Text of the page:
For the Jewish immigrants who founded the German-language newspaper Aufbau in 1934, America represented the future and Germany the past. Things certainly have changed.
Just days after the Jewish newspaper’s 70th-anniversary issue was published last week, editors said the paper’s financial situation in America had grown so tenuous that it faced the stark choice of either shutting its doors or moving to Germany in hopes of finding a new sponsor and new readers.
“The soil is tough in America for our little seedling,” said Andreas Mink, Aufbau’s editor. “In Germany now, the environment for a Jewish paper is much more positive.”
The New York offices may produce one more issue of the biweekly newspaper, said Mink, but after that, the money will run out. Negotiations are under way with the Berlin Jewish community to join forces with its Jewish newspaper, Juedisches Berlin , which would make Aufbau, at least partly, into the local Jewish paper it never was. But it is either that, or the end.
Aufbau, which means “construction” in German, was founded by refugees fleeing the Nazis who wanted to help fellow newcomers adjust to life in the United States. Manfred George, the paper’s most storied editor, wrote that Aufbau “is an American paper in which American problems and the future in America are given first consideration.” Thanks to the highly educated German Jewish immigrants coming to New York, the paper also became known for serious writing from such big-name authors as Thomas Mann, Albert Einstein and Hannah Arendt.
But the paper never outgrew its original immigrant readership, and as those immigrants have passed away in recent years, the circulation has gone with them. In the 1990s, the German-language paper began publishing some articles in English in an effort to attract a younger audience, but the circulation did not rise much above the current figure of 5,000.
The declining fortunes of the paper caused heated debate as staffers discussed the way forward, according to Talia Bloch, one of two editors of English-language material, who stands to lose her job in the upcoming move.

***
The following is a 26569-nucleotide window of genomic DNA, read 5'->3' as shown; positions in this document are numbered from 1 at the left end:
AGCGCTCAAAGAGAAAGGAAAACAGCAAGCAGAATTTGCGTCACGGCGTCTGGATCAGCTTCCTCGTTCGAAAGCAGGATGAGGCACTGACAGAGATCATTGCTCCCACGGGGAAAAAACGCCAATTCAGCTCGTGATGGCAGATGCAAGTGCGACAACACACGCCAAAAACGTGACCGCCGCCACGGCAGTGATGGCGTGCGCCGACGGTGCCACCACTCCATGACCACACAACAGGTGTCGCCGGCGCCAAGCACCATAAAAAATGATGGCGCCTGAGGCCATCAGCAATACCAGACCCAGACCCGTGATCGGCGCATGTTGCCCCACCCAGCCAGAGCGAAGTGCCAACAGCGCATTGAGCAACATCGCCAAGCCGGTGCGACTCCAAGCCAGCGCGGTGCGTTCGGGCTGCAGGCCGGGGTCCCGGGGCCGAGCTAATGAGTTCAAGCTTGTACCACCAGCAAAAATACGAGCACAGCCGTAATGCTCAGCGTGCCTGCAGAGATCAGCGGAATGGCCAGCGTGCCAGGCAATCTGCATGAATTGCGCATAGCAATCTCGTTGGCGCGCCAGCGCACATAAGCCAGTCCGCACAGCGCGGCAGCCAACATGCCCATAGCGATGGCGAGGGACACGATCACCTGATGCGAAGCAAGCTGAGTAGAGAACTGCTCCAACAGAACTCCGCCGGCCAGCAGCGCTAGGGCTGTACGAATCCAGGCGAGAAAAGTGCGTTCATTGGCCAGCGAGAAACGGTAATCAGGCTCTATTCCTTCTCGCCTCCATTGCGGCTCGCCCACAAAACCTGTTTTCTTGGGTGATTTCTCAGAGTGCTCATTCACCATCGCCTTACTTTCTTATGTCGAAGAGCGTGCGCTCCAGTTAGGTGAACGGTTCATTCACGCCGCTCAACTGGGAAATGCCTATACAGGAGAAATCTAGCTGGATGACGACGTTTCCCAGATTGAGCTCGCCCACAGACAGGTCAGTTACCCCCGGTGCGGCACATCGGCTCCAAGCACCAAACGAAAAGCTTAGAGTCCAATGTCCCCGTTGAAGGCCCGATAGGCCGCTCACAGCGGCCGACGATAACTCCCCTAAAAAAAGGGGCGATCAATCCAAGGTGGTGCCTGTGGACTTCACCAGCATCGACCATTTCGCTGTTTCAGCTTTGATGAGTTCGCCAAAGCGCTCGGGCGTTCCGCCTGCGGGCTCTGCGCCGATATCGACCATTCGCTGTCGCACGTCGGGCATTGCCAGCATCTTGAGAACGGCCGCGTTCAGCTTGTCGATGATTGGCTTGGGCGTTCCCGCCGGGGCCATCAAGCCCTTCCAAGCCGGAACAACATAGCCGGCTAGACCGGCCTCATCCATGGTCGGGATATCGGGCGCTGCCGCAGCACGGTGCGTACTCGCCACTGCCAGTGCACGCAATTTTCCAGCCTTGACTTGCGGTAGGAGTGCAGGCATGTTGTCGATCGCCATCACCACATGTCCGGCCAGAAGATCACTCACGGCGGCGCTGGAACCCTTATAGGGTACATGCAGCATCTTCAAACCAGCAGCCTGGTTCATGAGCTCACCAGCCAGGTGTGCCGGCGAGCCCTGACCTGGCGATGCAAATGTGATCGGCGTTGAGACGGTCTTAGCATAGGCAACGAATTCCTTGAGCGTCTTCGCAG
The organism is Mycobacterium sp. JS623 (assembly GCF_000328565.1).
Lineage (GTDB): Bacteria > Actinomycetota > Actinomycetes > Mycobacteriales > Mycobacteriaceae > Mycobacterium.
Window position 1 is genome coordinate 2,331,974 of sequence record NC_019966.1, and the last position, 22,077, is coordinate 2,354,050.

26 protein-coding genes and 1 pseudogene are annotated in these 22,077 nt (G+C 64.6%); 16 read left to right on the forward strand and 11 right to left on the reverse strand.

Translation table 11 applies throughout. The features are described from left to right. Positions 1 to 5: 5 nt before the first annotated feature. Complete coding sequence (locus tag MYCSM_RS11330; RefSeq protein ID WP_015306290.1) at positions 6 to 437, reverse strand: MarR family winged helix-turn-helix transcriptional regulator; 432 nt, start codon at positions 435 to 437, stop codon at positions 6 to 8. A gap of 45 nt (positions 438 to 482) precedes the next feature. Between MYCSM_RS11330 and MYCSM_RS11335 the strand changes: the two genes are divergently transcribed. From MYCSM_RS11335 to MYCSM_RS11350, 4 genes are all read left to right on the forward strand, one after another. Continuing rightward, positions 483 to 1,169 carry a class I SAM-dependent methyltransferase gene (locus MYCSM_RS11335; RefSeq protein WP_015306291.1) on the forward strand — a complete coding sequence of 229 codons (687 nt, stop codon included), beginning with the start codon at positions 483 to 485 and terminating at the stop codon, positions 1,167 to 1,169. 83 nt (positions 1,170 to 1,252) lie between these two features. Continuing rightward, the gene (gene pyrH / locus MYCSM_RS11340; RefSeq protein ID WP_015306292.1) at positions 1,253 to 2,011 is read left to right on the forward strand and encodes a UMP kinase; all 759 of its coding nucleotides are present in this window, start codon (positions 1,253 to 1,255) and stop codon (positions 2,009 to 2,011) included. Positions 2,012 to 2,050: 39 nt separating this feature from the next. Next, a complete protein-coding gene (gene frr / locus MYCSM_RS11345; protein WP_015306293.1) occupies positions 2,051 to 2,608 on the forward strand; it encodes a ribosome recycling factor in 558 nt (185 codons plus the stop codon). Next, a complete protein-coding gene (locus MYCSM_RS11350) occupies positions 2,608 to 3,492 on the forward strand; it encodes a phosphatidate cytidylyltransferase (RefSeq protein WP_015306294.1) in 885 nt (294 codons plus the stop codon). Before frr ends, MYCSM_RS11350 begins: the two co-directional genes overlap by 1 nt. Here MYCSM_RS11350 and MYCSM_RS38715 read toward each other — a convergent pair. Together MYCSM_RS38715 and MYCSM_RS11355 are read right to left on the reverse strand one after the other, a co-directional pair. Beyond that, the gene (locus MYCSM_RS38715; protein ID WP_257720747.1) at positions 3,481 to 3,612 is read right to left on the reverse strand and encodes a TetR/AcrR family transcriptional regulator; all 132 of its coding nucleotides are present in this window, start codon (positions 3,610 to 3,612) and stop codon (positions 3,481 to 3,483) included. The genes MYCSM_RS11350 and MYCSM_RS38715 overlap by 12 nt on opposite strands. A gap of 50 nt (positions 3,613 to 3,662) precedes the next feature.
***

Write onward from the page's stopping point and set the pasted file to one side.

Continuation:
“A few of us felt that we should move to even more English,” said Bloch. “This was a paper founded by immigrants, and so the natural audience was the children and grandchildren of those immigrants.”
But Mink felt otherwise. In 2001, a few years after the transition to a bilingual paper, Aufbau established its first German office, in Berlin. The growing reader base in Germany since then has, in part, reflected the growing interest in Jewish history and culture among non-Jewish Germans — a trend that is exemplified by Mink, who is himself a non-Jewish German with an obvious interest in all things Jewish.
But the paper also found new readers among the growing Russian-Jewish immigrant population in Germany — a community that has grown by more than 80,000 in the past decade and is underserved by local Jewish institutions. Moving to Germany would allow Aufbau, a paper that was originally dedicated to cultivating the Jewish roots of an immigrant community, to return to that project, albeit in a decidedly different setting.
Shifting the paper’s main office to Germany — leaving only a small satellite office operating in New York — would involve some serious compromises for the paper. For instance, in New York, Aufbau has been funded by an independent not-for-profit trust, while in Germany it would become dependent on the organized Jewish community for its funding.
Still, appealing to this new German audience rather than the old American audience makes sense, according to Jonathan Sarna, a professor of American Jewish history at Brandeis University.
“The world does not need another English-language paper,” Sarna said. “In Germany, on the other hand, there is a growing community that is underserviced by Jewish periodicals. No paper can last long on nostalgia.”